by George J Elbaum
Norfolk County Agricultural High School is a public high school with enrollment of over 500 students from Norfolk County, Massachusetts, and many out-of-county towns. The school is situated on 365 acres in Walpole and offers specialty training to students who are interested in Animal and Marine Science, Plant Science, Environmental Science, and related Mechanical Technology. Students attend vocational and academic classes every day. Grade 9 students explore all programs during their Freshman year, Grade 10 students can narrow their interests during their Sophomore year, and Grade 11 students choose their major prior to the beginning of their Junior year, completing major requirements until graduation. About 80% of students attend a 2 or 4-year college, and others go to work in many of the fields they studied during their time at the Aggie.
The school’s academic studies include English Language Arts, Social Studies, Sciences and Mathematics. As part of Social Studies, teacher Wendy Harlow (who organized my visit) teaches civil rights, Holocaust and Human Behavior, and Genocide in the Modern World. Her students learn to take their civic responsibility seriously, and last year they started their own support effort for transgender rights, per the link below: http://walpole.wickedlocal.com/news/20160101/students-say-not-in-our-school. My talk was attended by the entire Freshman class, Seniors in the Facing History elective, plus teachers Wendy Harlow, Brian Kelly, Sam Stupak, Tara McFarland, Mike Ryan, Aaron Chernisky, Stephanie Russo, Amanda Camara, Andrew Davis, Lauren Zysk, Lisa Garrett, Karl Roos, Lauren Zysk, Amber Hall, Katelyn Raftery, Leah Barton, Katie Martin, Dr. Eileen Czyrklis, and librarian Katrina Elich, as well as guidance counselor Joe Huff, assistant principal Sean Crowley, and principal Michael Cournoyer.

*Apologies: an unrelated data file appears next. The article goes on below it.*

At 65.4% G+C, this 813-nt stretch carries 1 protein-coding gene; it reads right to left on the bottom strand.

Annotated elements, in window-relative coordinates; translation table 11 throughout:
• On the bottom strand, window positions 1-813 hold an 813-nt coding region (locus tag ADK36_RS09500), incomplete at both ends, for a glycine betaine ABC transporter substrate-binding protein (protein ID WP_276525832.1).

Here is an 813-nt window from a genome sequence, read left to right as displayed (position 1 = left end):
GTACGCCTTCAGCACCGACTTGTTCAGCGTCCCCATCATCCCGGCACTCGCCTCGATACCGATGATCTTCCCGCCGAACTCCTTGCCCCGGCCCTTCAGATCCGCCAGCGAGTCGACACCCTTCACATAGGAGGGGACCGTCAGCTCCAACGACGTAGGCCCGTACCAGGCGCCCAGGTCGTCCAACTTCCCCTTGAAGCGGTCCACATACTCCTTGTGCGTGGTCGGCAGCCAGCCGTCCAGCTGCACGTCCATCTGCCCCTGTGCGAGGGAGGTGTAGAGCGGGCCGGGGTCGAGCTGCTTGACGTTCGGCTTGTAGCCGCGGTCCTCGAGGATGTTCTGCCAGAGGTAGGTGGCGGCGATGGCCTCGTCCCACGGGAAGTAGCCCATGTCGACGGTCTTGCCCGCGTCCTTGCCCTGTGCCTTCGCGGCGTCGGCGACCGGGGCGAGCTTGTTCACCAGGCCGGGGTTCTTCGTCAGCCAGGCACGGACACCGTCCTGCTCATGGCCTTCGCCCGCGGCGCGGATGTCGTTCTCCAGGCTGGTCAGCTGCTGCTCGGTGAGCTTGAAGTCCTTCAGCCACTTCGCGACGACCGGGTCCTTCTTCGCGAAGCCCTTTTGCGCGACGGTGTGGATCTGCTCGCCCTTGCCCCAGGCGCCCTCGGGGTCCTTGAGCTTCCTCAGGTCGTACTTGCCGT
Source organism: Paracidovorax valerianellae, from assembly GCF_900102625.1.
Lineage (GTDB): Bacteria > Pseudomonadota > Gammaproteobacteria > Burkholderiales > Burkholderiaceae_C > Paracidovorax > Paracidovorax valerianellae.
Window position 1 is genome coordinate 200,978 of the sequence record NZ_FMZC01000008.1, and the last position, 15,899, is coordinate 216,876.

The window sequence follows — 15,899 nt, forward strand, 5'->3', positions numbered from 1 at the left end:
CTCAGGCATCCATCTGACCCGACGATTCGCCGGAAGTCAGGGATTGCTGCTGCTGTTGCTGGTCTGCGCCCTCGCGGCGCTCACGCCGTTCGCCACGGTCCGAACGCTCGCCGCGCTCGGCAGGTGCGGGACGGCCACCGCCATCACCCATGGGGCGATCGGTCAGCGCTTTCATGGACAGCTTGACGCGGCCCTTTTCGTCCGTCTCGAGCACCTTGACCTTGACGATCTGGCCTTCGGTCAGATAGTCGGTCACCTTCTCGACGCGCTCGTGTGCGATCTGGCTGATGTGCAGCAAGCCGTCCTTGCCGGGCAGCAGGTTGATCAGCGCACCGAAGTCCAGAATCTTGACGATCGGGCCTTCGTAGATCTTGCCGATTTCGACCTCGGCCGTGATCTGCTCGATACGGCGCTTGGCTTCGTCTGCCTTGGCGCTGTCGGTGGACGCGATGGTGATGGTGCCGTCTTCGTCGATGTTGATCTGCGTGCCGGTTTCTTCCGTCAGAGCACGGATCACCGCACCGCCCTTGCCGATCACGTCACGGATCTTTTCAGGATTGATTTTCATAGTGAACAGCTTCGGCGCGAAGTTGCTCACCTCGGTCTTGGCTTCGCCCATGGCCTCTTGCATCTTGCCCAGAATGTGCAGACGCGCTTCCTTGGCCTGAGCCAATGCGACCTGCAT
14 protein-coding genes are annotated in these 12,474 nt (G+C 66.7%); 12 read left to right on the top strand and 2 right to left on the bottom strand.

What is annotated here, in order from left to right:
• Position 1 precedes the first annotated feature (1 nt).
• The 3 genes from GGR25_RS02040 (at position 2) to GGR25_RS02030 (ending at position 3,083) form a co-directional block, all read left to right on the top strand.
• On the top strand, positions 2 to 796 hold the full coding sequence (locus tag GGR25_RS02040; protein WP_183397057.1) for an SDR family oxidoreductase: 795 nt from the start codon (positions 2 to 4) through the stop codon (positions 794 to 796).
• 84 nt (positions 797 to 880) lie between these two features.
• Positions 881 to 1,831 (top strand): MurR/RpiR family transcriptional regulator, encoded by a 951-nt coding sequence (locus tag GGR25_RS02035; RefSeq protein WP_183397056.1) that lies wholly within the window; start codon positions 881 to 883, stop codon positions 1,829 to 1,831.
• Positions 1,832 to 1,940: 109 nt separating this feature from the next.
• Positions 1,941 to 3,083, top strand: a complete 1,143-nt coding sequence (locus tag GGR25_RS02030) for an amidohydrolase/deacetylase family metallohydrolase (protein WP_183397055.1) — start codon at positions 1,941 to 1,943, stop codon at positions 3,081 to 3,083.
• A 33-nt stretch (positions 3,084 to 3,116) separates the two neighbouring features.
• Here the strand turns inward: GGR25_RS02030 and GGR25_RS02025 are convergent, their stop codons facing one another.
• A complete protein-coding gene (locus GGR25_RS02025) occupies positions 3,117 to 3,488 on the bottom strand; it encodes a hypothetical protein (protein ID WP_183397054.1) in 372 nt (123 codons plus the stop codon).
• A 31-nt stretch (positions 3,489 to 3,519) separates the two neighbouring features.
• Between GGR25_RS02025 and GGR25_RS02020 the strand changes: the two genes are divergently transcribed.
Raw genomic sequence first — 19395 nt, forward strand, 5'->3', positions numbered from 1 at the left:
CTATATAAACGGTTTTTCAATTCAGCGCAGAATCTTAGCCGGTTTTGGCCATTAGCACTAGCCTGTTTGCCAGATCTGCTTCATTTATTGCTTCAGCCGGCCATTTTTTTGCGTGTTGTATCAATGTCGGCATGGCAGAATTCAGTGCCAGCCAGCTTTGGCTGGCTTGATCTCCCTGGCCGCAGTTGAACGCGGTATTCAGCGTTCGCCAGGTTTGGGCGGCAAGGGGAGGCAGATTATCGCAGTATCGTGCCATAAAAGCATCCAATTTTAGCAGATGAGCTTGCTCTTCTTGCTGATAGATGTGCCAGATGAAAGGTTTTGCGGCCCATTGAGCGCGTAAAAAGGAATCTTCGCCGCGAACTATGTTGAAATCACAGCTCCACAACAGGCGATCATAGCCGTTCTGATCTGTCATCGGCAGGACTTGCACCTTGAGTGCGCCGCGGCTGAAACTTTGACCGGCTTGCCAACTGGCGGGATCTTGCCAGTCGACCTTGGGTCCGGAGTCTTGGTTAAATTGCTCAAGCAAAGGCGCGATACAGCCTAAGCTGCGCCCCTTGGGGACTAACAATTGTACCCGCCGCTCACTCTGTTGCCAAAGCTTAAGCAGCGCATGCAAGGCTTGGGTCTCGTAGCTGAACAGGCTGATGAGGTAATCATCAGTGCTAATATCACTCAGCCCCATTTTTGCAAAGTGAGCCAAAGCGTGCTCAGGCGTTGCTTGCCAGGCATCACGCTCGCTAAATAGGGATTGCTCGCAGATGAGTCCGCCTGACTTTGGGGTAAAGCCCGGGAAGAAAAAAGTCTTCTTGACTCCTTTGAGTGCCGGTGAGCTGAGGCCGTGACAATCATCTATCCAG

My visit was arranged by Judi Bohn, Special Projects Coordinator for Facing History and Ourselves, and for our arrival Wendy Harlow and the English department prepared a “welcome committee” of four students who escorted us to the auditorium and jointly introduced me reading a brief synopsis of my subject and background (see photo below). It was a very warm welcome, and much appreciated.